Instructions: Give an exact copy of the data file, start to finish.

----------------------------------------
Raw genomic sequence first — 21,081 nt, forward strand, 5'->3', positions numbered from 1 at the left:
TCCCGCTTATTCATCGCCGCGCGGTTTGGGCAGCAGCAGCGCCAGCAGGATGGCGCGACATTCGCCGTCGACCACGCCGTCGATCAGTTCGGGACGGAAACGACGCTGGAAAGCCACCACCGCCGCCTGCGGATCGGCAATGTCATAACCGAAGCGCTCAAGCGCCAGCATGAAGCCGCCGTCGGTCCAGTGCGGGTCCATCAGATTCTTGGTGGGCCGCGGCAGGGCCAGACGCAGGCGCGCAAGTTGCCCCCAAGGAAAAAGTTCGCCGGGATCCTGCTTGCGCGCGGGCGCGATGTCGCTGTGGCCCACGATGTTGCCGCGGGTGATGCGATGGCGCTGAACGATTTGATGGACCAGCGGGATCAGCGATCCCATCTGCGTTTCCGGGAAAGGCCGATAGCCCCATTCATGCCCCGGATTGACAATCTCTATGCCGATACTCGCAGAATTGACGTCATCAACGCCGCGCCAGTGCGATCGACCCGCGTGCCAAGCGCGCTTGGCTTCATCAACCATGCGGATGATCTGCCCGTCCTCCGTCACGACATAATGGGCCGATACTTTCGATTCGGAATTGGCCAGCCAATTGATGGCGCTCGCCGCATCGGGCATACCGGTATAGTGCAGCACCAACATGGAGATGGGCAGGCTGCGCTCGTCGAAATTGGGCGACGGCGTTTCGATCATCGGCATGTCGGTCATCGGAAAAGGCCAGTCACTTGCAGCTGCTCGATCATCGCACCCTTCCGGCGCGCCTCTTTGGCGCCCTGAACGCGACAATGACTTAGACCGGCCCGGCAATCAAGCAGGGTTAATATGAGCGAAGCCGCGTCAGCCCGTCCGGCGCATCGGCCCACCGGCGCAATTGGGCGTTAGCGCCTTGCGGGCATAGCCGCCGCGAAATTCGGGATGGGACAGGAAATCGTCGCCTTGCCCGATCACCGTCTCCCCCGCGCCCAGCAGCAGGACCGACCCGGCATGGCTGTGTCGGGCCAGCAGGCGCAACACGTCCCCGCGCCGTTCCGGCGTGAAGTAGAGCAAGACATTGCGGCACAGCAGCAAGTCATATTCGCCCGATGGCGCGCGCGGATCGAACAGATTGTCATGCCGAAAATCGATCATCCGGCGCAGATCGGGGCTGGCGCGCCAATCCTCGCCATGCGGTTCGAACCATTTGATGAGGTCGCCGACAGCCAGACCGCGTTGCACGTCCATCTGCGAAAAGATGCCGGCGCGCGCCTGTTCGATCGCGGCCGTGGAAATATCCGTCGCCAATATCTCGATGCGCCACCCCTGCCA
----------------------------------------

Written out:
Raw genomic sequence first — 21,081 nt, forward strand, 5'->3', positions numbered from 1 at the left:
TCCCGCTTATTCATCGCCGCGCGGTTTGGGCAGCAGCAGCGCCAGCAGGATGGCGCGACATTCGCCGTCGACCACGCCGTCGATCAGTTCGGGACGGAAACGACGCTGGAAAGCCACCACCGCCGCCTGCGGATCGGCAATGTCATAACCGAAGCGCTCAAGCGCCAGCATGAAGCCGCCGTCGGTCCAGTGCGGGTCCATCAGATTCTTGGTGGGCCGCGGCAGGGCCAGACGCAGGCGCGCAAGTTGCCCCCAAGGAAAAAGTTCGCCGGGATCCTGCTTGCGCGCGGGCGCGATGTCGCTGTGGCCCACGATGTTGCCGCGGGTGATGCGATGGCGCTGAACGATTTGATGGACCAGCGGGATCAGCGATCCCATCTGCGTTTCCGGGAAAGGCCGATAGCCCCATTCATGCCCCGGATTGACAATCTCTATGCCGATACTCGCAGAATTGACGTCATCAACGCCGCGCCAGTGCGATCGACCCGCGTGCCAAGCGCGCTTGGCTTCATCAACCATGCGGATGATCTGCCCGTCCTCCGTCACGACATAATGGGCCGATACTTTCGATTCGGAATTGGCCAGCCAATTGATGGCGCTCGCCGCATCGGGCATACCGGTATAGTGCAGCACCAACATGGAGATGGGCAGGCTGCGCTCGTCGAAATTGGGCGACGGCGTTTCGATCATCGGCATGTCGGTCATCGGAAAAGGCCAGTCACTTGCAGCTGCTCGATCATCGCACCCTTCCGGCGCGCCTCTTTGGCGCCCTGAACGCGACAATGACTTAGACCGGCCCGGCAATCAAGCAGGGTTAATATGAGCGAAGCCGCGTCAGCCCGTCCGGCGCATCGGCCCACCGGCGCAATTGGGCGTTAGCGCCTTGCGGGCATAGCCGCCGCGAAATTCGGGATGGGACAGGAAATCGTCGCCTTGCCCGATCACCGTCTCCCCCGCGCCCAGCAGCAGGACCGACCCGGCATGGCTGTGTCGGGCCAGCAGGCGCAACACGTCCCCGCGCCGTTCCGGCGTGAAGTAGAGCAAGACATTGCGGCACAGCAGCAAGTCATATTCGCCCGATGGCGCGCGCGGATCGAACAGATTGTCATGCCGAAAATCGATCATCCGGCGCAGATCGGGGCTGGCGCGCCAATCCTCGCCATGCGGTTCGAACCATTTGATGAGGTCGCCGACAGCCAGACCGCGTTGCACGTCCATCTGCGAAAAGATGCCGGCGCGCGCCTGTTCGATCGCGGCCGTGGAAATATCCGTCGCCAATATCTCGATGCGCCACCCCTGCCA